Mumbai: Even before its release in Indian theatres on 23 January, Slumdog Millionaire has become the biggest film about India, to be filmed in India—and its early international success has emboldened its local distributor to plan a bigger release in India.
As of 19 January, the film was running in 601 theatres in the US, and had collected $42.7 million (Rs207 crore today) in gross box office earnings. Across the world, the film, made on a budget of $15 million, has already earned $50.4 million, including £1.75 million (around Rs12.65 crore) in the UK in the first week of release there in January.
Winning ways: Dev Patel (left) and Anil Kapoor in Slumdog Millionaire.The film has so far earned $50.4 million across the world.
In its ninth week in America, its reach is much wider than that of Warner Bros Entertainment Inc.’s Chandni Chowk to China, which is the biggest Indian film release worldwide, running in 125 screens across the US and Canada.
Going by these figures, and following four awards at the Golden Globes given by the Hollywood Foreign Press Association including one for A.R. Rahman (best music), its India distributor, Fox Star Studios India, decided to rethink its strategy in the last week.
Initially, it was planned as a staple multiplex release with 250 prints across 50 or so cities in two versions—the original English, and Slumdog Crorepati in Hindi. Vijay Singh, chief operating officer, Fox Star Studios India, said, “We want to promote Slumdog Millionaire as a Bollywood/Indian film because it deals with Indian people, it has great Bollywood-style music and drama. The initial plan was to have 250 prints out in 50-plus cities, but considering its new importance, we are going with a little more than 400 prints in 80-plus cities across India.” Of 400, about 320 prints will be in Hindi. Singh says a series of paid previews are also scheduled on Thursday in New Delhi, Mumbai and Bangalore.
But considering the hype and laurels that Slumdog Millionaire has already received the world over, why didn’t the distributors follow the precedent of Ghajini? The Aamir Khan starrer recently broke new release records for an Indian film, with 1,550 prints worldwide; it had grossed Rs227 crore by 18 January.
Singh says these two films can’t be compared. “In the US, Slumdog worked largely through word of mouth. Within two weeks, it picked up momentum—its journey has been similar to that of Sideways (2004), Little Miss Sunshine (2006) and Juno (2007). It comes to India after being in the news, and there’s no reason why 400-plus prints shouldn’t be enough for it to be successful in India,” Singh said.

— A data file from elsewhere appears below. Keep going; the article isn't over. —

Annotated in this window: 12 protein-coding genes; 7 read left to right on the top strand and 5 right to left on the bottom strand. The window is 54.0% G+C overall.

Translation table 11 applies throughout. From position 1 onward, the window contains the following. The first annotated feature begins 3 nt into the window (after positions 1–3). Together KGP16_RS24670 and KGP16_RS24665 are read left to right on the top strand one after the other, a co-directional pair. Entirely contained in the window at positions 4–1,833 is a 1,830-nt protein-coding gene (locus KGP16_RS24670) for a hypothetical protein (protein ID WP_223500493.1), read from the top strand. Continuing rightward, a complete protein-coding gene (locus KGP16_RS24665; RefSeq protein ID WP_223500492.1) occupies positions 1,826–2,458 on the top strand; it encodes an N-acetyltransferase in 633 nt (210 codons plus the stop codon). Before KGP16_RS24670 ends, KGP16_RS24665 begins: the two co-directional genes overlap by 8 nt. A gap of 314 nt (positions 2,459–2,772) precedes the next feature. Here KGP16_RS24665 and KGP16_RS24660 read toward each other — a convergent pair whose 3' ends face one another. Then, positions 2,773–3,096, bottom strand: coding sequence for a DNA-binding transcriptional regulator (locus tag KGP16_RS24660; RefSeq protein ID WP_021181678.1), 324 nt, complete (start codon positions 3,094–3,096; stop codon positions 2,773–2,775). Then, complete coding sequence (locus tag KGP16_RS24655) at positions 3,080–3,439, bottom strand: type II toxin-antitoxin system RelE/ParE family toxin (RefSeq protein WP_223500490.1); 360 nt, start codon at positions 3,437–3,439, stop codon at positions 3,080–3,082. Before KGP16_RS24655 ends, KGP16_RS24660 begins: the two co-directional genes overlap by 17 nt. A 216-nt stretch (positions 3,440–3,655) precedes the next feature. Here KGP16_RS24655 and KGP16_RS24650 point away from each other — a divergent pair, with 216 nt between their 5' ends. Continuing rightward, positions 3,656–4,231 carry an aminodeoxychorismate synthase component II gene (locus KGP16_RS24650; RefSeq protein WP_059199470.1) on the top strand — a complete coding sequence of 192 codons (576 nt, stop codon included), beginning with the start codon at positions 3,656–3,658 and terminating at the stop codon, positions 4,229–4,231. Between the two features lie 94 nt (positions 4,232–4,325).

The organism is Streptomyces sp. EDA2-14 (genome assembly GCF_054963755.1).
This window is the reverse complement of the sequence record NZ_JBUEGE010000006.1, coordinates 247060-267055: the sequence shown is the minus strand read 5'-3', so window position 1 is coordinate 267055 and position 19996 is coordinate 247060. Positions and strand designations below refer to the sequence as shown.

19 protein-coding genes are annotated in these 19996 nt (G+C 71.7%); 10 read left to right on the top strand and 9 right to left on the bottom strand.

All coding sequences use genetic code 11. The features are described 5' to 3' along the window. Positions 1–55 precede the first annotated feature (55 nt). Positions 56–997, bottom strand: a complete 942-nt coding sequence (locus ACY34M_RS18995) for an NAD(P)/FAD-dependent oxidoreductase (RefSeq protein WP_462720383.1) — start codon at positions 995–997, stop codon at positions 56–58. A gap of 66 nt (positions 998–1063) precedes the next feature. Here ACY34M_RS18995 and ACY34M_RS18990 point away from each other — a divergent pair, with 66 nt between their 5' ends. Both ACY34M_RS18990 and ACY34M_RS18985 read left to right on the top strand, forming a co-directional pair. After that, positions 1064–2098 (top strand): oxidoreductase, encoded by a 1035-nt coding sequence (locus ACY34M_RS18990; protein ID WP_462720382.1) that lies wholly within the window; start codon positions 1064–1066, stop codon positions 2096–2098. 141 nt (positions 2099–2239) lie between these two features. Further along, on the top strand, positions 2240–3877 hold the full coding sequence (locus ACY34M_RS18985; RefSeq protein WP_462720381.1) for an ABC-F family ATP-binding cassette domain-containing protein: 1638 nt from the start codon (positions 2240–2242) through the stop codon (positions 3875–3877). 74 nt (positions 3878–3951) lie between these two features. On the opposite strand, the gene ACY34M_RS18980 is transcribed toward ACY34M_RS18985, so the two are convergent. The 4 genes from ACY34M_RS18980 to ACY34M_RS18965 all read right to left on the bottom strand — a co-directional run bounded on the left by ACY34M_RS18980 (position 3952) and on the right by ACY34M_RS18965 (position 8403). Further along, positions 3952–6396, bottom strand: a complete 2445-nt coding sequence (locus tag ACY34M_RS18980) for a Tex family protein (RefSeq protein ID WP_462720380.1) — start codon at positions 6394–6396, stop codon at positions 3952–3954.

In October, Slumdog Millionaire almost became a DVD-only film. Warner Independent, a part of Warner Brothers, which was supposed to distribute the film, was closed down. But later in the month, Fox Searchlight picked it up and it was released in the US on 12 November.
Shekhar Kapur, director of Bandit Queen (1994) and Elizabeth (1998), who has worked with both Hollywood and British producers, has keenly followed the fortunes of Slumdog Millionaire ever since it was released in November.
Kapur speaks highly of the film’s artistic merit, but says that its importance in India lies elsewhere. “What’s most relevant is that Slumdog is the most successful ‘Indian’ film ever. The novel Q&A on which it is based was written by an Indian diplomat. The cast is Indian as is the style and the story. It was directed by a British director and funded by a European company, but so what? Chandni Chowk to China is also funded by Warner Brothers; Hrithik Roshan’s forthcoming Kites is going to be substantially in English; foreign crews are very common in Indian films now,” Kapur said.
The film has surpassed the record held by Mira Nair’s Monsoon Wedding (2002) as the highest grossing film shot in India. It made close to $35 million worldwide. Earlier Richard Attenborough’s Gandhi (1982) grossed $52.7 million, which included the cost of DVD rights and television broadcast rights.
Slumdog Millionaire is the story of Jamal Malik, who grows up in a slum in Juhu, Mumbai, and braves the worst kind of urban poverty and adversity to win the Indian version of the TV show Who Wants to be a Millionaire. Anil Kapoor stars as the show’s host and Dev Patel, a UK-born Indian actor, and Freida Pinto, a Mumbai-based model, play the lead roles of Jamal and Latika. With music by Rahman, and a sensibility which is very Indian and Bollywood, industry watchers predict it is going to be received well at the box office. “People will be curious to see what the hype is all about, and the first weekend should reap good returns at the box office,” says Komal Nahta, trade analyst and editor of The Film Street Journal.
But even before its release, the film has also already received its share of brickbats in India, most notably from film star Amitabh Bachchan who criticized the film in his blog, saying it portrays India in a poor light. Bachchan wrote: “...if SM projects India as [a] third-world, dirty, underbelly developing nation and causes pain and disgust among nationalists and patriots, let it be known that a murky underbelly exists and thrives even in the most developed nations.”
Given that everything that Bachchan says makes news in India, it will fuel curiosity about the film. The film premieres in India on 22 January. Major members of the film’s crew, including British director Danny Boyle, who received the Golden Globe for best director, drama; writer Simon Beaufuoy; music director Rahman and co-director, India, Delhi-based Loveleen Tandan, arrive in Mumbai on Tuesday to celebrate the premiere.